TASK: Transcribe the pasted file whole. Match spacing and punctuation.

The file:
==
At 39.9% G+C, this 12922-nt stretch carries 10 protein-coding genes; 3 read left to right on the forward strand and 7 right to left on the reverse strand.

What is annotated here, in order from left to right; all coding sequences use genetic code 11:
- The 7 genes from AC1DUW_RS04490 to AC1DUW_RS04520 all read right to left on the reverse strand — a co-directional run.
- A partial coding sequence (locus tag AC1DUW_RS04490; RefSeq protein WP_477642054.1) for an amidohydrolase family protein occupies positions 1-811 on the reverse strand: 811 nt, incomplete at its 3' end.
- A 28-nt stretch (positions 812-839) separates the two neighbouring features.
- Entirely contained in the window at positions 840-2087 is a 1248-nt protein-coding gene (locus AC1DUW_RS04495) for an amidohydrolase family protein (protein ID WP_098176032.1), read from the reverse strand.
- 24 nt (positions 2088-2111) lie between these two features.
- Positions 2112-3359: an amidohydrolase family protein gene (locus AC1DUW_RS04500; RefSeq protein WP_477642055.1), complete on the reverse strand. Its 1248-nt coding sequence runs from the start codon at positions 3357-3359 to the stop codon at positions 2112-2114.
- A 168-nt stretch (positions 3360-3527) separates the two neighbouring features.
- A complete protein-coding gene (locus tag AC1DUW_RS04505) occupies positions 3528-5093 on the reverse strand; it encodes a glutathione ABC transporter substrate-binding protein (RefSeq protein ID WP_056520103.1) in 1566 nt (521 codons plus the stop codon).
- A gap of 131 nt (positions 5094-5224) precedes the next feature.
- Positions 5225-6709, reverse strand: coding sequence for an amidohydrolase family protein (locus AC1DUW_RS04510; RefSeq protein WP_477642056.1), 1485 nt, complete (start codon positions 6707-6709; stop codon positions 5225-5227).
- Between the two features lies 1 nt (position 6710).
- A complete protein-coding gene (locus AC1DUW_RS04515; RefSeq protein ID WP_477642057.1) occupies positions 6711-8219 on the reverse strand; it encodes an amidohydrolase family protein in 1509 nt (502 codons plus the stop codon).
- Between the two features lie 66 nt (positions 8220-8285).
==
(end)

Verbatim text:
At 39.9% G+C, this 12922-nt stretch carries 10 protein-coding genes; 3 read left to right on the forward strand and 7 right to left on the reverse strand.

What is annotated here, in order from left to right; all coding sequences use genetic code 11:
- The 7 genes from AC1DUW_RS04490 to AC1DUW_RS04520 all read right to left on the reverse strand — a co-directional run.
- A partial coding sequence (locus tag AC1DUW_RS04490; RefSeq protein WP_477642054.1) for an amidohydrolase family protein occupies positions 1-811 on the reverse strand: 811 nt, incomplete at its 3' end.
- A 28-nt stretch (positions 812-839) separates the two neighbouring features.
- Entirely contained in the window at positions 840-2087 is a 1248-nt protein-coding gene (locus AC1DUW_RS04495) for an amidohydrolase family protein (protein ID WP_098176032.1), read from the reverse strand.
- 24 nt (positions 2088-2111) lie between these two features.
- Positions 2112-3359: an amidohydrolase family protein gene (locus AC1DUW_RS04500; RefSeq protein WP_477642055.1), complete on the reverse strand. Its 1248-nt coding sequence runs from the start codon at positions 3357-3359 to the stop codon at positions 2112-2114.
- A 168-nt stretch (positions 3360-3527) separates the two neighbouring features.
- A complete protein-coding gene (locus tag AC1DUW_RS04505) occupies positions 3528-5093 on the reverse strand; it encodes a glutathione ABC transporter substrate-binding protein (RefSeq protein ID WP_056520103.1) in 1566 nt (521 codons plus the stop codon).
- A gap of 131 nt (positions 5094-5224) precedes the next feature.
- Positions 5225-6709, reverse strand: coding sequence for an amidohydrolase family protein (locus AC1DUW_RS04510; RefSeq protein WP_477642056.1), 1485 nt, complete (start codon positions 6707-6709; stop codon positions 5225-5227).
- Between the two features lies 1 nt (position 6710).
- A complete protein-coding gene (locus AC1DUW_RS04515; RefSeq protein ID WP_477642057.1) occupies positions 6711-8219 on the reverse strand; it encodes an amidohydrolase family protein in 1509 nt (502 codons plus the stop codon).
- Between the two features lie 66 nt (positions 8220-8285).